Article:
Supposedly only 3,000 of the box sets will ever be made, but it looks like they’re having a hard time getting rid of them at HK$280 (~$36), since they’re being bundled with pro printers now. If you happen to live in Hong Kong or know someone there, you can still purchase the stamps by themselves.


Update: If you’re outside Hong Kong and dying to get your hands on one of these sets, you can currently find some being sold on eBay.

5 Tips for Reselling Your Camera

If you are upgrading your camera gear, horray for you! That also means you’re probably planning to convert your old camera to cash for new gear or at least to free up room in your camera bag.

Camera bodies are probably the most difficult piece of photo equipment to sell, since new bodies and technology are released very frequently. They lack the longevity of lenses and depreciate over time.

We’ve posted a few previous tips about buying used DSLR gear and buying pro camera gear on a student budget, but now we’ll shift gears to the seller’s standpoint.

1. Think local — really local.

Selling your own camera gear can feel a little like selling an old project car.  It’s easy to become sentimentally attached, and you want to make sure it goes into good hands.

Before posting your gear advertisements anywhere, see if anyone in your immediate social circle is interested in buying. Co-workers or fellow students tend to be a good bet.  When I was working at my college paper, a lot of photo department staff would sell gear to each other, with the comforting reassurance that their equipment would be put to good use. There is also an added level of trust within colleagues, since they already know you and you’ll spend less time having to convince them that what you’re selling is in good condition.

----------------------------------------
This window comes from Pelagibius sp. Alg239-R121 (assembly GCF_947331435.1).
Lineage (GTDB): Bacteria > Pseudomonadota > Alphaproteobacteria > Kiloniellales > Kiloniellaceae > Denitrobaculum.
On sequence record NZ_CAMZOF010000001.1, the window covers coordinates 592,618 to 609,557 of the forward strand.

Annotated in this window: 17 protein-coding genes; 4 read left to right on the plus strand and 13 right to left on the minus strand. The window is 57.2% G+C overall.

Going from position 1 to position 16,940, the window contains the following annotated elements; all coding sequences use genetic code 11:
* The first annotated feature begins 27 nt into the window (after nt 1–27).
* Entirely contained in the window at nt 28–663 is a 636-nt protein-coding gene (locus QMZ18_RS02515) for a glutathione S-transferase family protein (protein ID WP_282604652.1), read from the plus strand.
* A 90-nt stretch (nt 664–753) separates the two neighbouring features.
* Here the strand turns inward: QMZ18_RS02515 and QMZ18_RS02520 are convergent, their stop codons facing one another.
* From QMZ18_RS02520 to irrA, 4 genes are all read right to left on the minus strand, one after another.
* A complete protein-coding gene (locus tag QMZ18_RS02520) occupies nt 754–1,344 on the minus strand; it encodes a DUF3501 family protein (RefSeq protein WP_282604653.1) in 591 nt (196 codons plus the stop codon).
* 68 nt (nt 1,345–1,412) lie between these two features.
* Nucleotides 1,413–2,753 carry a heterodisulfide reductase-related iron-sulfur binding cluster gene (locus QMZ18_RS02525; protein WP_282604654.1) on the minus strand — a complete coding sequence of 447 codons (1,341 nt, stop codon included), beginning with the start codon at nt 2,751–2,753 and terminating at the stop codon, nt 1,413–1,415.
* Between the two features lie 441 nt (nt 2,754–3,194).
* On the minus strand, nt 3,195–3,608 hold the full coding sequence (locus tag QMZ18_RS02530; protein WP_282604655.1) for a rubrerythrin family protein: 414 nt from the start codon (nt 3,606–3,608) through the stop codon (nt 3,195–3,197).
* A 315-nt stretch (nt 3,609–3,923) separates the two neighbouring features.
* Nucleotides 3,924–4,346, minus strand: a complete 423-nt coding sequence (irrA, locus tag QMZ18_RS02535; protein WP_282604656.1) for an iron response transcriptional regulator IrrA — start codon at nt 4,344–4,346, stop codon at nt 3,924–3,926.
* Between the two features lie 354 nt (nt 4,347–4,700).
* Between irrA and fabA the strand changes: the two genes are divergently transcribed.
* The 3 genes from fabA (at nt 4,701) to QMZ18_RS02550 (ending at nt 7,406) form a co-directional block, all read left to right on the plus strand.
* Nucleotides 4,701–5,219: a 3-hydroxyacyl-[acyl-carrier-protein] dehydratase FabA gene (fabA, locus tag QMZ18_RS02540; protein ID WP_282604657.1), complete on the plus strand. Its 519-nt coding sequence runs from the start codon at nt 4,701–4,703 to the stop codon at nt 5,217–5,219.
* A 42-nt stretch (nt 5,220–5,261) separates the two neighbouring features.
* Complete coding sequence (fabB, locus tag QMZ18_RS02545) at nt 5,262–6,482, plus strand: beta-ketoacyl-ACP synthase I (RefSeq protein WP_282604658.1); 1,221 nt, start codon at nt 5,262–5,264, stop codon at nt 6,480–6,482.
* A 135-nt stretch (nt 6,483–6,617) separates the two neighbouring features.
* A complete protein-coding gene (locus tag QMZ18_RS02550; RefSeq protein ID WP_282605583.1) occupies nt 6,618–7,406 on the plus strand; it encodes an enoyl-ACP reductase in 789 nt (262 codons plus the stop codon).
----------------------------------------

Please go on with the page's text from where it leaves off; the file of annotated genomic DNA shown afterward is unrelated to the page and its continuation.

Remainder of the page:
Craigslist, when used with caution, is also a good way to find local buyers. Be wary of scams, though — a lot of falsely interested “buyers” might email you with a strange proposal. I’ve gotten a few generic emails from people interested in “the item,” offer a higher payment via PayPal, and then ask you to ship it to some remote relative in Africa. Yeah, right.

If you do find a real, local buyer on craigslist, do be careful. Propose to meet in a safe, public place during the day, and bring a friend or two along for added security. Cash is always most reliable, as well. It might be a good idea to meet near your bank, so you can safely stow your cash after you’ve made a sale.

2. Advertise the basics.